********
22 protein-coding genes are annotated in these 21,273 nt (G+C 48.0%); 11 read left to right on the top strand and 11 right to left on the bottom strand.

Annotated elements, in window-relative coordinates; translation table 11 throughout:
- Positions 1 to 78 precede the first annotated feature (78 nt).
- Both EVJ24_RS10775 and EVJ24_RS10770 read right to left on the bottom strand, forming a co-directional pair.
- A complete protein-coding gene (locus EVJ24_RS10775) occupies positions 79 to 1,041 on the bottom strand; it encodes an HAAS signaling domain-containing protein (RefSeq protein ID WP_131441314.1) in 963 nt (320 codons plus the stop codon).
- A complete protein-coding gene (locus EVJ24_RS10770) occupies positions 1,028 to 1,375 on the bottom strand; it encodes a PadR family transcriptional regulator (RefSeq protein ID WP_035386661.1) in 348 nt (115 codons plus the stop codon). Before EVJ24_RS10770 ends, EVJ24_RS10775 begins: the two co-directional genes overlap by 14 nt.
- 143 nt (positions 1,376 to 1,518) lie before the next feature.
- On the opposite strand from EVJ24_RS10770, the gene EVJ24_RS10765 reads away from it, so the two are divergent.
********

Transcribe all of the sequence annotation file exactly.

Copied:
22 protein-coding genes are annotated in these 21,273 nt (G+C 48.0%); 11 read left to right on the top strand and 11 right to left on the bottom strand.

Annotated elements, in window-relative coordinates; translation table 11 throughout:
- Positions 1 to 78 precede the first annotated feature (78 nt).
- Both EVJ24_RS10775 and EVJ24_RS10770 read right to left on the bottom strand, forming a co-directional pair.
- A complete protein-coding gene (locus EVJ24_RS10775) occupies positions 79 to 1,041 on the bottom strand; it encodes an HAAS signaling domain-containing protein (RefSeq protein ID WP_131441314.1) in 963 nt (320 codons plus the stop codon).
- A complete protein-coding gene (locus EVJ24_RS10770) occupies positions 1,028 to 1,375 on the bottom strand; it encodes a PadR family transcriptional regulator (RefSeq protein ID WP_035386661.1) in 348 nt (115 codons plus the stop codon). Before EVJ24_RS10770 ends, EVJ24_RS10775 begins: the two co-directional genes overlap by 14 nt.
- 143 nt (positions 1,376 to 1,518) lie before the next feature.
- On the opposite strand from EVJ24_RS10770, the gene EVJ24_RS10765 reads away from it, so the two are divergent.